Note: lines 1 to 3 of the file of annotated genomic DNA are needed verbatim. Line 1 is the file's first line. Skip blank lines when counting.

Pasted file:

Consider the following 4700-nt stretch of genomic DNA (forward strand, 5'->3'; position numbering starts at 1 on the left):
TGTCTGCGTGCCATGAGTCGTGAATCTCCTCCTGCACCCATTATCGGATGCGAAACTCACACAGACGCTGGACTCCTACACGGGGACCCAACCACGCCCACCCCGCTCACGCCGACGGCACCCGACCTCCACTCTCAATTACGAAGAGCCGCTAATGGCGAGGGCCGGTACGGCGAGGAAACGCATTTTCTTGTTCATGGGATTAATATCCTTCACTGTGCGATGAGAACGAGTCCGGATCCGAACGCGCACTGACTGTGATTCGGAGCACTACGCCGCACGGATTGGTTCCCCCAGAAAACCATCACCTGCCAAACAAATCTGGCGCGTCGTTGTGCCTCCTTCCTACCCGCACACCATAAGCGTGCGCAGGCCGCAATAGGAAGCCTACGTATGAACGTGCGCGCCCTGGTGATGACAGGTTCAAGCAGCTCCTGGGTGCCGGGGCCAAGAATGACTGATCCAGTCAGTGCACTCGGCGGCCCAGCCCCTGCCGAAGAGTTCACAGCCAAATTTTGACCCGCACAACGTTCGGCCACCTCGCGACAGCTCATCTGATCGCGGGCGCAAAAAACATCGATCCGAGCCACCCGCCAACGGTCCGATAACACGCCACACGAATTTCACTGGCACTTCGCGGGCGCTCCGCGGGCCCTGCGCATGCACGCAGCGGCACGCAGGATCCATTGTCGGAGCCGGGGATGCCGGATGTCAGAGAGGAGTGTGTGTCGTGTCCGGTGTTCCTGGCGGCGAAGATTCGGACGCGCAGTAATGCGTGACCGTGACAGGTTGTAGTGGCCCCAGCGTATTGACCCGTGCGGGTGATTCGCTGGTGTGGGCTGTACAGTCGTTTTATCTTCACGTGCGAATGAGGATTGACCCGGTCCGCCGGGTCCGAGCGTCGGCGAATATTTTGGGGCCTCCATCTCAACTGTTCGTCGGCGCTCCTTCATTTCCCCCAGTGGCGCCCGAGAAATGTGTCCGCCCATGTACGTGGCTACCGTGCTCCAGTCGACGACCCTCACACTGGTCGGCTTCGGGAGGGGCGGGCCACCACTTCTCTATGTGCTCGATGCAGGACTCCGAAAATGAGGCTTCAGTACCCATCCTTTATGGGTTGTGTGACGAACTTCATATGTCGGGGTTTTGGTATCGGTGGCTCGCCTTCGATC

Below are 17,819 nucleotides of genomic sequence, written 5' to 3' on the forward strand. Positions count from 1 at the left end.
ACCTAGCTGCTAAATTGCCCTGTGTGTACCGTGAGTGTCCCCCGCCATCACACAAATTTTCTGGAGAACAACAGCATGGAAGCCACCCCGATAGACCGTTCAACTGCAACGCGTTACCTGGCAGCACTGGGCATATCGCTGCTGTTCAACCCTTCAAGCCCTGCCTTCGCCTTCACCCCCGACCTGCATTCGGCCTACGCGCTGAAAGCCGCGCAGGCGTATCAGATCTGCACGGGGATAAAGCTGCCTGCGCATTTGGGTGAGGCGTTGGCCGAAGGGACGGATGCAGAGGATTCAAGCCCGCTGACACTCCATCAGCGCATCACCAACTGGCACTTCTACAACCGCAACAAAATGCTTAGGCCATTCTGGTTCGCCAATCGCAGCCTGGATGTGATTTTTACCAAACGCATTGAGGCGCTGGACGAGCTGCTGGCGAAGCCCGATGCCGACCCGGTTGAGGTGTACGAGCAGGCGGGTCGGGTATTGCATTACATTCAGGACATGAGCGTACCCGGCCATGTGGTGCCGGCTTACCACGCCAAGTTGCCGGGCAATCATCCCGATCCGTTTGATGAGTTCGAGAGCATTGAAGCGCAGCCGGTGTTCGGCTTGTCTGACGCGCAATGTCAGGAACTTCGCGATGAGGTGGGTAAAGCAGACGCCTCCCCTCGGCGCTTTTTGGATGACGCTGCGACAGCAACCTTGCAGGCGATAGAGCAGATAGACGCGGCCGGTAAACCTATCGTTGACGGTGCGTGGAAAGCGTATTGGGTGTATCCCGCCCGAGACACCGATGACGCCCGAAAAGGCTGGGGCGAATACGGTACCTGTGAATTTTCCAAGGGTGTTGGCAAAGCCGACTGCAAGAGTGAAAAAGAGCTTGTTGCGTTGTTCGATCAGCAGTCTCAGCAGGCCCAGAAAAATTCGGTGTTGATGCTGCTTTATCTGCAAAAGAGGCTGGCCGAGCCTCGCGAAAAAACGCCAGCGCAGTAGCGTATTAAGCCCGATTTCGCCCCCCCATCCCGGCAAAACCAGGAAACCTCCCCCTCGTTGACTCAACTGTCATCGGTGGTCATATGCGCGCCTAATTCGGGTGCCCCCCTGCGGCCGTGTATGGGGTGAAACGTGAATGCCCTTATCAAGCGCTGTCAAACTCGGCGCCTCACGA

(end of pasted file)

Consider the following 4700-nt stretch of genomic DNA (forward strand, 5'->3'; position numbering starts at 1 on the left):
TGTCTGCGTGCCATGAGTCGTGAATCTCCTCCTGCACCCATTATCGGATGCGAAACTCACACAGACGCTGGACTCCTACACGGGGACCCAACCACGCCCACCCCGCTCACGCCGACGGCACCCGACCTCCACTCTCAATTACGAAGAGCCGCTAATGGCGAGGGCCGGTACGGCGAGGAAACGCATTTTCTTGTTCATGGGATTAATATCCTTCACTGTGCGATGAGAACGAGTCCGGATCCGAACGCGCACTGACTGTGATTCGGAGCACTACGCCGCACGGATTGGTTCCCCCAGAAAACCATCACCTGCCAAACAAATCTGGCGCGTCGTTGTGCCTCCTTCCTACCCGCACACCATAAGCGTGCGCAGGCCGCAATAGGAAGCCTACGTATGAACGTGCGCGCCCTGGTGATGACAGGTTCAAGCAGCTCCTGGGTGCCGGGGCCAAGAATGACTGATCCAGTCAGTGCACTCGGCGGCCCAGCCCCTGCCGAAGAGTTCACAGCCAAATTTTGACCCGCACAACGTTCGGCCACCTCGCGACAGCTCATCTGATCGCGGGCGCAAAAAACATCGATCCGAGCCACCCGCCAACGGTCCGATAACACGCCACACGAATTTCACTGGCACTTCGCGGGCGCTCCGCGGGCCCTGCGCATGCACGCAGCGGCACGCAGGATCCATTGTCGGAGCCGGGGATGCCGGATGTCAGAGAGGAGTGTGTGTCGTGTCCGGTGTTCCTGGCGGCGAAGATTCGGACGCGCAGTAATGCGTGACCGTGACAGGTTGTAGTGGCCCCAGCGTATTGACCCGTGCGGGTGATTCGCTGGTGTGGGCTGTACAGTCGTTTTATCTTCACGTGCGAATGAGGATTGACCCGGTCCGCCGGGTCCGAGCGTCGGCGAATATTTTGGGGCCTCCATCTCAACTGTTCGTCGGCGCTCCTTCATTTCCCCCAGTGGCGCCCGAGAAATGTGTCCGCCCATGTACGTGGCTACCGTGCTCCAGTCGACGACCCTCACACTGGTCGGCTTCGGGAGGGGCGGGCCACCACTTCTCTATGTGCTCGATGCAGGACTCCGAAAATGAGGCTTCAGTACCCATCCTTTATGGGTTGTGTGACGAACTTCATATGTCGGGGTTTTGGTATCGGTGGCTCGCCTTCGATC

Below are 17,819 nucleotides of genomic sequence, written 5' to 3' on the forward strand. Positions count from 1 at the left end.